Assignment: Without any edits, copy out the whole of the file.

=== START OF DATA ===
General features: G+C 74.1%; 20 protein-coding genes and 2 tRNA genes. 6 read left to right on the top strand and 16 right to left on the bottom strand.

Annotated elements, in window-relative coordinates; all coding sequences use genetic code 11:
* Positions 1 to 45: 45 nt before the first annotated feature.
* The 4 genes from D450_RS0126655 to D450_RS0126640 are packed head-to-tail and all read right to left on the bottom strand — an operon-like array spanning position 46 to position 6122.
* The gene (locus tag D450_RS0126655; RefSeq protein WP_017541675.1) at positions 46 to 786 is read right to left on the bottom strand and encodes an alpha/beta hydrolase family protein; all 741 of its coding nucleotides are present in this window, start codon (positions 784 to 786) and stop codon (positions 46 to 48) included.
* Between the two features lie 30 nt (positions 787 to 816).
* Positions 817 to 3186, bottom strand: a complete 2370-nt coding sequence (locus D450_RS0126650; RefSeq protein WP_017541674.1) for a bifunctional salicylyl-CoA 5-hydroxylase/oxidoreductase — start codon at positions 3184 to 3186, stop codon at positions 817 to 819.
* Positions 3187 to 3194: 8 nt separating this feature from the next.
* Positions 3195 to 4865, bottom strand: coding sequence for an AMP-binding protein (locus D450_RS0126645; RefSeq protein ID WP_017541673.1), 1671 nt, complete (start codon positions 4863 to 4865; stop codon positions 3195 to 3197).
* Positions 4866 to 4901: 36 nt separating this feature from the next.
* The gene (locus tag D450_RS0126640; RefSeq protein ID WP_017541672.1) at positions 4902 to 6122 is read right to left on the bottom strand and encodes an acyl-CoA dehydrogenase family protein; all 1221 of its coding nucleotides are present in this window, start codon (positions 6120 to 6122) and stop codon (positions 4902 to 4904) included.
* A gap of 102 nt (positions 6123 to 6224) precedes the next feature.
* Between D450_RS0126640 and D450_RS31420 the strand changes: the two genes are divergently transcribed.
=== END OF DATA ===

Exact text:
General features: G+C 74.1%; 20 protein-coding genes and 2 tRNA genes. 6 read left to right on the top strand and 16 right to left on the bottom strand.

Annotated elements, in window-relative coordinates; all coding sequences use genetic code 11:
* Positions 1 to 45: 45 nt before the first annotated feature.
* The 4 genes from D450_RS0126655 to D450_RS0126640 are packed head-to-tail and all read right to left on the bottom strand — an operon-like array spanning position 46 to position 6122.
* The gene (locus tag D450_RS0126655; RefSeq protein WP_017541675.1) at positions 46 to 786 is read right to left on the bottom strand and encodes an alpha/beta hydrolase family protein; all 741 of its coding nucleotides are present in this window, start codon (positions 784 to 786) and stop codon (positions 46 to 48) included.
* Between the two features lie 30 nt (positions 787 to 816).
* Positions 817 to 3186, bottom strand: a complete 2370-nt coding sequence (locus D450_RS0126650; RefSeq protein WP_017541674.1) for a bifunctional salicylyl-CoA 5-hydroxylase/oxidoreductase — start codon at positions 3184 to 3186, stop codon at positions 817 to 819.
* Positions 3187 to 3194: 8 nt separating this feature from the next.
* Positions 3195 to 4865, bottom strand: coding sequence for an AMP-binding protein (locus D450_RS0126645; RefSeq protein ID WP_017541673.1), 1671 nt, complete (start codon positions 4863 to 4865; stop codon positions 3195 to 3197).
* Positions 4866 to 4901: 36 nt separating this feature from the next.
* The gene (locus tag D450_RS0126640; RefSeq protein ID WP_017541672.1) at positions 4902 to 6122 is read right to left on the bottom strand and encodes an acyl-CoA dehydrogenase family protein; all 1221 of its coding nucleotides are present in this window, start codon (positions 6120 to 6122) and stop codon (positions 4902 to 4904) included.
* A gap of 102 nt (positions 6123 to 6224) precedes the next feature.
* Between D450_RS0126640 and D450_RS31420 the strand changes: the two genes are divergently transcribed.